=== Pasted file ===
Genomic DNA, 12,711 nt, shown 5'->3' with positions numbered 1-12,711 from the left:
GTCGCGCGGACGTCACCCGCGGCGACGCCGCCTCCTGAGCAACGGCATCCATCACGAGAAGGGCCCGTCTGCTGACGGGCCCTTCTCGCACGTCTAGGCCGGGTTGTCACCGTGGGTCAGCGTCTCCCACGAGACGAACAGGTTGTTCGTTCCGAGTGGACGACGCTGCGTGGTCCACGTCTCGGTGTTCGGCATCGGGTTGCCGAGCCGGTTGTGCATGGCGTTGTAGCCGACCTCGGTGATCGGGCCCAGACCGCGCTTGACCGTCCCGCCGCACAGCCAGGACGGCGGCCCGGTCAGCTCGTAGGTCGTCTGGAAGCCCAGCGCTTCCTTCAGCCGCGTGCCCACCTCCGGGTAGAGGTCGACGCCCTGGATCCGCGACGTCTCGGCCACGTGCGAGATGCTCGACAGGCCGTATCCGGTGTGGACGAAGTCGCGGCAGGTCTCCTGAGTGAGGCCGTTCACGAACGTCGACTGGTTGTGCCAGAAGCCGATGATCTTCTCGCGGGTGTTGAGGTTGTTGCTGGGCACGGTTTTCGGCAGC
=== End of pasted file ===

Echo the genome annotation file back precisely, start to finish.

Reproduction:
Genomic DNA, 12,711 nt, shown 5'->3' with positions numbered 1-12,711 from the left:
GTCGCGCGGACGTCACCCGCGGCGACGCCGCCTCCTGAGCAACGGCATCCATCACGAGAAGGGCCCGTCTGCTGACGGGCCCTTCTCGCACGTCTAGGCCGGGTTGTCACCGTGGGTCAGCGTCTCCCACGAGACGAACAGGTTGTTCGTTCCGAGTGGACGACGCTGCGTGGTCCACGTCTCGGTGTTCGGCATCGGGTTGCCGAGCCGGTTGTGCATGGCGTTGTAGCCGACCTCGGTGATCGGGCCCAGACCGCGCTTGACCGTCCCGCCGCACAGCCAGGACGGCGGCCCGGTCAGCTCGTAGGTCGTCTGGAAGCCCAGCGCTTCCTTCAGCCGCGTGCCCACCTCCGGGTAGAGGTCGACGCCCTGGATCCGCGACGTCTCGGCCACGTGCGAGATGCTCGACAGGCCGTATCCGGTGTGGACGAAGTCGCGGCAGGTCTCCTGAGTGAGGCCGTTCACGAACGTCGACTGGTTGTGCCAGAAGCCGATGATCTTCTCGCGGGTGTTGAGGTTGTTGCTGGGCACGGTTTTCGGCAGC